Hawthorn-Crataegus-monogyna (1).jpg

Crataegus monogyna

Declared Noxious Weed

Origin: Europe
Size: 5m–10m H
Best removal time: September to January
Flowers: October to December
Fruits: February to May

What it does

Invades gardens, bushland and stream sides. Hawthorn tolerates damp and shady conditions and will take over and displace indigenous shrubs and small trees. It may also be dangerous to cattle.

What it looks like

Hawthorn is a deciduous, erect plant that has long thorns. It can grow in the form of a large shrub or a tree up to 10 metres tall. The branches spread out widely and are often tangled. Leaves are alternate and are usually 3-7 lobed. Flowers are white or pink and the fruit is fleshy and a dark red colour when ripe.

This plant is a declared noxious weed. It has the potential to spread widely and cause serious economic loss to agriculture, or have some detrimental effect upon people, animals, the environment or the local community.

How it spreads

  • seeds dispersed by birds and animals in their droppings. The seed is contained in the berries and readily regenerates
  • gradually suckering along the ground, forming thickets
  • sold at some nurseries, markets and fetes, by replanting in historical gardens. Buyer beware!
  • contaminated soil and mud
  • dumping of garden plants and waste
  • machines and vehicles


This is only recommended for small seedlings and smaller bushes where practical. It is often useful to hand remove the smaller seedlings around the larger mature shrubs. Remaining roots will reshoot.

Cut and Paint

Cut the shrubs off at ground level and paint stump immediately with an undiluted glyphosate-based product. This is the preferred method for shrubs that are too small to drill and fill.

Drill and fill

Drill holes 25-30mm deep in the trunk and around 5cm apart. Drill holes as close to the root zone as possible. Fill the hole immediately with an undiluted glyphosate-based product. Large trees will need several holes drilled or the bark chipped around the trunk.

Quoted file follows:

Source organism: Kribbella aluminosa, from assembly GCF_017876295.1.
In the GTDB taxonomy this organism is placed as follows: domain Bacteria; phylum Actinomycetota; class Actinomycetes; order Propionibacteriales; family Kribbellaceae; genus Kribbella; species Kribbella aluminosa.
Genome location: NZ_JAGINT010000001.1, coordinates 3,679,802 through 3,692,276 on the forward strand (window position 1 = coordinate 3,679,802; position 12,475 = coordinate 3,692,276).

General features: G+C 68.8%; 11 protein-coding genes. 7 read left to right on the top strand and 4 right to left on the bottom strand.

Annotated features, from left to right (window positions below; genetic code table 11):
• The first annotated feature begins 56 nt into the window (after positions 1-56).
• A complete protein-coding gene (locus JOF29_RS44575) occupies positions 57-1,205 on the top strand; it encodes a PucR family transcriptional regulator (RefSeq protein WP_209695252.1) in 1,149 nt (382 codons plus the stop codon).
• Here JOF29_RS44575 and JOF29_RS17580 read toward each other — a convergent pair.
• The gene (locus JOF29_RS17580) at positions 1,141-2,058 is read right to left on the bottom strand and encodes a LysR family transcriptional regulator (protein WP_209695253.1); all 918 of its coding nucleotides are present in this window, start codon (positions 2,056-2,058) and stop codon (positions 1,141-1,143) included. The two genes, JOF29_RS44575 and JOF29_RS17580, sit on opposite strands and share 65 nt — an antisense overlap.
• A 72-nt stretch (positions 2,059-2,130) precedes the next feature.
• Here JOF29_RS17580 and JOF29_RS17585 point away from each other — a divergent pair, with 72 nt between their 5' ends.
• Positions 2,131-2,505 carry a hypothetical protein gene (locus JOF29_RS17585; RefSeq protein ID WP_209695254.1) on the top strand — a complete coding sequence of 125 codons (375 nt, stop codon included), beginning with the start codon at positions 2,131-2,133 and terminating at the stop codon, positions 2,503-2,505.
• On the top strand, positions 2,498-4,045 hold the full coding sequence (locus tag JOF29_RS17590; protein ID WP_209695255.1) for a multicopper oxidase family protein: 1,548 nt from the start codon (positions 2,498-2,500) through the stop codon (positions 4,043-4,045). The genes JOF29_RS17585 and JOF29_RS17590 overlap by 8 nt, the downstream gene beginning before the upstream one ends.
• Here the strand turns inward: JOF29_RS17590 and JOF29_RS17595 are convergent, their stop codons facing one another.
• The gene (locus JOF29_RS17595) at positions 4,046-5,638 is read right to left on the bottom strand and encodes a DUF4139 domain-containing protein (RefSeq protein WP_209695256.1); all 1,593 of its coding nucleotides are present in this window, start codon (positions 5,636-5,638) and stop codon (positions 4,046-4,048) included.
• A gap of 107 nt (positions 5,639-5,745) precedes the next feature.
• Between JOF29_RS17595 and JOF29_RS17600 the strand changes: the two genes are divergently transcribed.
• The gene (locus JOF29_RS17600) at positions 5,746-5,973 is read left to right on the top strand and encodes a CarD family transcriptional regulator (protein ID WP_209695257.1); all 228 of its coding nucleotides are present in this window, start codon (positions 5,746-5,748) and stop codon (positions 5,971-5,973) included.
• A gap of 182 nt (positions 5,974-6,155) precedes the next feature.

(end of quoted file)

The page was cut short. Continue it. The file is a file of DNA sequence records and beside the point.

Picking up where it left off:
Indigenous alternatives

Many tree and large shrub alternatives exist that are indigenous to the Yarra Ranges region and would make great substitutes for the Hawthorn. Some alternatives include:

Prickly Currant–bush, Coprosma quadrifida

Sweet Bursaria, Bursaria spinosa 

How to dispose of weeds

By disposing of environmental weeds correctly you can prevent re-infestation on your property and elsewhere.

  • Landfill (Weed Wipeout Tip vouchers available for some species).
  • Green waste bins ensure that weeds are not able to spread.
  • Woody weed stems can be bundled for green collection twice per annum.
  • Composting (excluding seed heads or species with vegetative reproduction, e.g. Wandering Trad).
  • Burning in accordance with Council and the Country Fire Authority (CFA) prescribed burning periods and regulations.
  • Recovery and transfer stations available for weed tipping are Healesville, Wesburn, Coldstream, Lysterfield and Montrose.

Using chemicals

Non-chemical treatment is often the most effective and safe option especially on smaller scale infestations.

Where chemical use is undertaken:

  • Always follow the manufacturer’s guidelines when using chemicals.
  • Wear protective clothing and eyewear.
  • When purchasing your herbicide, always ask for a Materials Safety Data Sheet (MSDS) or refer to the manufacturer’s website for specific safety guidelines and information.
  • Some herbicides will kill other plants and not just the target species.
  • When used near waterways herbicides can be very poisonous to aquatic life.
  • Use chemicals sparingly and be sure that you are using the right chemical and application technique.
  • Ensure the weather conditions are suitable (e.g. minimal wind and no rain expected).
  • Apply herbicides at the correct time during the plant’s growth cycle so you get the best results.